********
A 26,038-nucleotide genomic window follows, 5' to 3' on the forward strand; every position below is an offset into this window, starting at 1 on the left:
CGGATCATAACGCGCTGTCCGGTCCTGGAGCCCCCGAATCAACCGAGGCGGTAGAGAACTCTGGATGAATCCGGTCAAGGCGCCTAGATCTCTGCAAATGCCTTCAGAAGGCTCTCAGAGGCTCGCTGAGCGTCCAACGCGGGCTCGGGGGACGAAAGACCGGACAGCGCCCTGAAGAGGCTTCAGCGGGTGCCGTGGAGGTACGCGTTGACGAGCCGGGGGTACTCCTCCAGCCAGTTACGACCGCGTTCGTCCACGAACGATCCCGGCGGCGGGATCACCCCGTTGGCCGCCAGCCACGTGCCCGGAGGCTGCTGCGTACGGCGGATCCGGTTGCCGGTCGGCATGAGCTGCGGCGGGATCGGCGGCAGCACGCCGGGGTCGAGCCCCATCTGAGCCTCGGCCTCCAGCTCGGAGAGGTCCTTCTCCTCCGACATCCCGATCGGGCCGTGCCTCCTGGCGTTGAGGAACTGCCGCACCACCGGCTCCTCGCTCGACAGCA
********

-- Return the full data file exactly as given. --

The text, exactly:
A 26,038-nucleotide genomic window follows, 5' to 3' on the forward strand; every position below is an offset into this window, starting at 1 on the left:
CGGATCATAACGCGCTGTCCGGTCCTGGAGCCCCCGAATCAACCGAGGCGGTAGAGAACTCTGGATGAATCCGGTCAAGGCGCCTAGATCTCTGCAAATGCCTTCAGAAGGCTCTCAGAGGCTCGCTGAGCGTCCAACGCGGGCTCGGGGGACGAAAGACCGGACAGCGCCCTGAAGAGGCTTCAGCGGGTGCCGTGGAGGTACGCGTTGACGAGCCGGGGGTACTCCTCCAGCCAGTTACGACCGCGTTCGTCCACGAACGATCCCGGCGGCGGGATCACCCCGTTGGCCGCCAGCCACGTGCCCGGAGGCTGCTGCGTACGGCGGATCCGGTTGCCGGTCGGCATGAGCTGCGGCGGGATCGGCGGCAGCACGCCGGGGTCGAGCCCCATCTGAGCCTCGGCCTCCAGCTCGGAGAGGTCCTTCTCCTCCGACATCCCGATCGGGCCGTGCCTCCTGGCGTTGAGGAACTGCCGCACCACCGGCTCCTCGCTCGACAGCA